Well for a hit, students would pay as much as $2.30 per song. 99 cents was too cheap for that song at that moment. But this didn't necessarily translate into greater returns. The researchers found that by charging both an entry fee and a fixed price, of 37 cents per song, they maximised revenues. The Economist has a nice summary here.
This is just one of the experiments that should be tried, but isn't.
Even more interesting would be the idea of a virtual music currency, like Green Shield Stamps. You could trade this between services, taking a bucket of tokens from one to another. It has two great advantages for us and the producers. It would give us the idea that we weren't paying directly for something – getting away from that "too expensive, too cheap" conundrum. It would give the suppliers a lot of insight into what people actually do. It would give them the freedom to experiment on wholesale pricing much more than they are willing to today.
Of course, there are costs attached to any derivative, and any currency attracts counterfeiters. But my experience of services where you can both declare preferences, but don't have a monetary counter ticking away, is a good one. Time is not on the side of the record industry anymore. ®
Collectible CDs/boxed sets
can sell for a few hundred.
But yes, there are multiple stupidities happening here:
1. Loss of quality. MP3s are for casual listeners. Real music lovers want better quality. SACD is only playable on PCs with specialised hardware, but FLAC 24/96 is playable on anything with a decent sound card. (Arguably not as good, but more practical.)
2. Loss of back catalogue. Because the cost of digital distribution is close to zero, there's no reason why back catalogue couldn't be sold online. But currently record companies still sell CDs first, and then consider digital as an afterthought.
3. Freetards. Sad but true - getting stuff for free cheapens it. Even if you buy more elsewhere. Resolution Magazine (pro-audio and studio tech) recently ran a feature that illustrated how sales of prime industry production software *died* as soon as it was ripped off and torrented.
4. Greedtards. The app model suggests there are a lot more people willing to pay pennies for something than $$$$. High quality downloads for - say - $5, with direct artist support, would give everyone less incentive to torrent.
5,. Lack of talent support. The music industry spent forty years ripping off artists. It invested too small a proportion of cash back into talent A&R, and narrowed the kinds of music that it sold. So it didn't just price itself out of non-mainstream markets - of which there are many - it killed them. Which was stupid.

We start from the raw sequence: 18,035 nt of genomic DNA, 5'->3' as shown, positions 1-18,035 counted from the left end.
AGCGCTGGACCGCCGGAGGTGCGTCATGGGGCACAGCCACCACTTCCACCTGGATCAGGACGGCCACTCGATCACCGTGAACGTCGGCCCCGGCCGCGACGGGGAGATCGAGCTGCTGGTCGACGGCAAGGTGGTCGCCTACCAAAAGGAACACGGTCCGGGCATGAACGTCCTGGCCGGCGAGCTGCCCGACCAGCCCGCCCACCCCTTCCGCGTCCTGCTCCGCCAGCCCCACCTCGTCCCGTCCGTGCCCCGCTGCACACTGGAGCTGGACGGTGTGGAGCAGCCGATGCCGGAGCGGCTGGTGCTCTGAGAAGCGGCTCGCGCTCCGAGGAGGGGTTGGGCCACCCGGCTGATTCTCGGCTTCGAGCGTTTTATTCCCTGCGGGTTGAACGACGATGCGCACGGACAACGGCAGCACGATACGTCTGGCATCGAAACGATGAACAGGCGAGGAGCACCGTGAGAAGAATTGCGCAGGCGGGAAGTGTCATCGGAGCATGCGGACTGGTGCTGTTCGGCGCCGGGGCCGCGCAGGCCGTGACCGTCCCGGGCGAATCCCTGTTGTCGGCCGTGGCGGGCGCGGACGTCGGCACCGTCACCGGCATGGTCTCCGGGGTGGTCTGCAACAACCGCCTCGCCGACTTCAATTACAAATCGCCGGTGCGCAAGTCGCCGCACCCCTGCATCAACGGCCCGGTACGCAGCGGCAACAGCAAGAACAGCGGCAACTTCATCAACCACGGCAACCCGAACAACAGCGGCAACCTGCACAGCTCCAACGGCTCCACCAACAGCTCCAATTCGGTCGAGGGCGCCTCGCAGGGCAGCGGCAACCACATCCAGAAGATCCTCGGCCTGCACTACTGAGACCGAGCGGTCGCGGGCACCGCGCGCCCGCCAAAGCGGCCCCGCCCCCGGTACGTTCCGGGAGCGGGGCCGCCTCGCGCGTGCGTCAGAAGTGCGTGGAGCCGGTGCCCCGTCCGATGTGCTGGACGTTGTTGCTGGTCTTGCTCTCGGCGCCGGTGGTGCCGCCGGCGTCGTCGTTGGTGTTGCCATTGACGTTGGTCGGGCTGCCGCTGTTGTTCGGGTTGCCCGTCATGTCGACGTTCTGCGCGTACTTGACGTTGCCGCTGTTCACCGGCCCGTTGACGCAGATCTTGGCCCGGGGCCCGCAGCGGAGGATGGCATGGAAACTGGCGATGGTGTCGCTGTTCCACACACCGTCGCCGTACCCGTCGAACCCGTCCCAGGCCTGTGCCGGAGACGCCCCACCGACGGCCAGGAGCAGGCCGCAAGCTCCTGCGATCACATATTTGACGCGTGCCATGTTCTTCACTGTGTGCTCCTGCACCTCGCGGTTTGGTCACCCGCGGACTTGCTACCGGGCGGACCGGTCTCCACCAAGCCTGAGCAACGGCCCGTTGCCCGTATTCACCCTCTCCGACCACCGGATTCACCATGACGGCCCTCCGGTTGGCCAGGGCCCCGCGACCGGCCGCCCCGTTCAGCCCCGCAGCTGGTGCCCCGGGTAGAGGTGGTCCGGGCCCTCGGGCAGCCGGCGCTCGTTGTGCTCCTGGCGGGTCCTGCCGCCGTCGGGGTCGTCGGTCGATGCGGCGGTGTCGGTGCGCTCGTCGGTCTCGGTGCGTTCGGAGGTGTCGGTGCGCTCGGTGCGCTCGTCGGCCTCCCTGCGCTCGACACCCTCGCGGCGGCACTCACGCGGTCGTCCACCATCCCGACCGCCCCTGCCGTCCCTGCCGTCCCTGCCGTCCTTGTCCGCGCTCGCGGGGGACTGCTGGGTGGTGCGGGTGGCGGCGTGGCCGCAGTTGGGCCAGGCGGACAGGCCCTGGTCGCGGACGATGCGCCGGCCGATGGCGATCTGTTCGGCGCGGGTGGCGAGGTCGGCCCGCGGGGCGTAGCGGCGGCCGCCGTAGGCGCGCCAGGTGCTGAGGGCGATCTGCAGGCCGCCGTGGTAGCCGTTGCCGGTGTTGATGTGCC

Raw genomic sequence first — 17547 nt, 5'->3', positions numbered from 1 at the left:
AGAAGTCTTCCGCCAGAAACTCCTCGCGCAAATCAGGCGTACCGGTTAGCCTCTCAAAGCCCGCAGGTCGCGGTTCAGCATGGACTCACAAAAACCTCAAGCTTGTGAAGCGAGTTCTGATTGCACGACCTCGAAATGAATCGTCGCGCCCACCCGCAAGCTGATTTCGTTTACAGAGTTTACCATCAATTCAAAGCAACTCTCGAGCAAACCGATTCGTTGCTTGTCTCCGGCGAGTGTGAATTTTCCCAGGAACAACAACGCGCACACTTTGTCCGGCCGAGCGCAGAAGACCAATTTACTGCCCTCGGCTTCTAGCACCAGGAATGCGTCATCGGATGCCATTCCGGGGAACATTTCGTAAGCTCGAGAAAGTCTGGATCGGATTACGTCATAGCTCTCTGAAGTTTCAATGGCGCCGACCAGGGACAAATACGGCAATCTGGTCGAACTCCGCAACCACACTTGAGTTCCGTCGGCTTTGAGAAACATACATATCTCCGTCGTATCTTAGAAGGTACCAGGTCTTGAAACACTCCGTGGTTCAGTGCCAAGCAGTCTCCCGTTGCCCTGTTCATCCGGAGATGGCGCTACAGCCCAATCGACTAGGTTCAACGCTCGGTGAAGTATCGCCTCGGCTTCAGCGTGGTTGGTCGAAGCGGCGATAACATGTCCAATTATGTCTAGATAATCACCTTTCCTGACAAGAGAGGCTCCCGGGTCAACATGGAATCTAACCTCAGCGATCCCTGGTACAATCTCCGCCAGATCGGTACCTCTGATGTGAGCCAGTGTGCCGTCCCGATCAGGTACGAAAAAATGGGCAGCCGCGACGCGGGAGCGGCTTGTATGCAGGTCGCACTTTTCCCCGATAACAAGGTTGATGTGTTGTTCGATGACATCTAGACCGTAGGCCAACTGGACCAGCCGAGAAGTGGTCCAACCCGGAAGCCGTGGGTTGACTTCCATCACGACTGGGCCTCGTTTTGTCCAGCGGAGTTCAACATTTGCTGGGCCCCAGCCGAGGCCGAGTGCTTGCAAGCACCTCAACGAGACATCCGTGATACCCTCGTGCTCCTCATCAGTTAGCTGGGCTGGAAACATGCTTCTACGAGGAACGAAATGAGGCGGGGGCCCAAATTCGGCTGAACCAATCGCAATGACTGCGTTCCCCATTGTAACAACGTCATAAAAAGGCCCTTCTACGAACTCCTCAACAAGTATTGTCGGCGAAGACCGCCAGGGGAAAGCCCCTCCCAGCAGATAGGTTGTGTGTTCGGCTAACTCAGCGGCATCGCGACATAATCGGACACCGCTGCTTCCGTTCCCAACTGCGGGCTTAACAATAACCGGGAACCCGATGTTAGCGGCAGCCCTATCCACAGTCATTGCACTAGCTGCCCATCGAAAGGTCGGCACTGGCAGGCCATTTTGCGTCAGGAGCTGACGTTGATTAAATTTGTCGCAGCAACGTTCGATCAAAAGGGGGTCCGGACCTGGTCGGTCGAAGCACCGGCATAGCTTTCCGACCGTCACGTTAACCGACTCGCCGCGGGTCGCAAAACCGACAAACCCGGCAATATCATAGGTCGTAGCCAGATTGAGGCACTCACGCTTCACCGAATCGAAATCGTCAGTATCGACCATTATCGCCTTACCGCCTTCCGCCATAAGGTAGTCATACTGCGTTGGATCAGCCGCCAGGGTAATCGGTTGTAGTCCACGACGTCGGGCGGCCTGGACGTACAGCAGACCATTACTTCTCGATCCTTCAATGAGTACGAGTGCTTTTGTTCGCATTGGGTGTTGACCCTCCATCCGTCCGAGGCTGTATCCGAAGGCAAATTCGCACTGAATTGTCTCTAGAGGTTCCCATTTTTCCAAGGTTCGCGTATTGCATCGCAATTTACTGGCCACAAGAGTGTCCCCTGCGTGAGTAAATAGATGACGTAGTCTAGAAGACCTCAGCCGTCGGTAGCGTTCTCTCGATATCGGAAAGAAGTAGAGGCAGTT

6. Lack of cross-media promotion. The industry still thinks in units - books, records, DVDs - and not in cross-media audience-related experiences. Some creators are starting to be more imaginative than this.
7. Digital sharecropping - see also YouTube, Amazon, MySpace, SoundCloud, etc, who put up any old content as a "service" but who are really just flooding the market with free creative product in return for ad revenue - which they feel no need to share with creators.
It's all a bit sad and unhealthy, which may be one reason why recent music has become so boring.
The core problem is that corporate wankers hate creative people with a passion, and don't understand what creativity or art are for.
If you're a bean counter you think it's all about unit sales - but it isn't.
Like you, I dislike mp3's, and while I have mucho music files on my PC, most of them are flac. I just like the sound better.
I look at purchasing music as a value proposition. If a `digital download` costs me not that much less than a more valuable physical product, the extra expense is worth it.
Here is an example of an older release:
At the time I posted this there was only an 8 cent (yes, I am a merikin) difference between the mp3 download, and a physical CD. Which one do you think I would buy? (Hint: the CD)
Now, a more current release by the same artist:
Here you will notice that he prices are the same. In such a situation, the physical media is preferred. However, contrast that against:
When you notice that there are 4 more tracks PLUS a DVD, guess which one I would buy??? Again, it's the physical media. The extra tracks and DVD make it more worthwhile for me.
Lastly, I have seen the Microsoft `Plays For Sure` DRM system shut down because of a corporate decision. Those people are f-cked. I would rather have the media. You can not disable a physical disk on an executive's whim.
They forgot the most important experiment...
...which would be going back to producing and promoting bands and performers who DON'T SUCK.
It doesn't matter how much a Black-Eyed Peas track costs, because they still suck.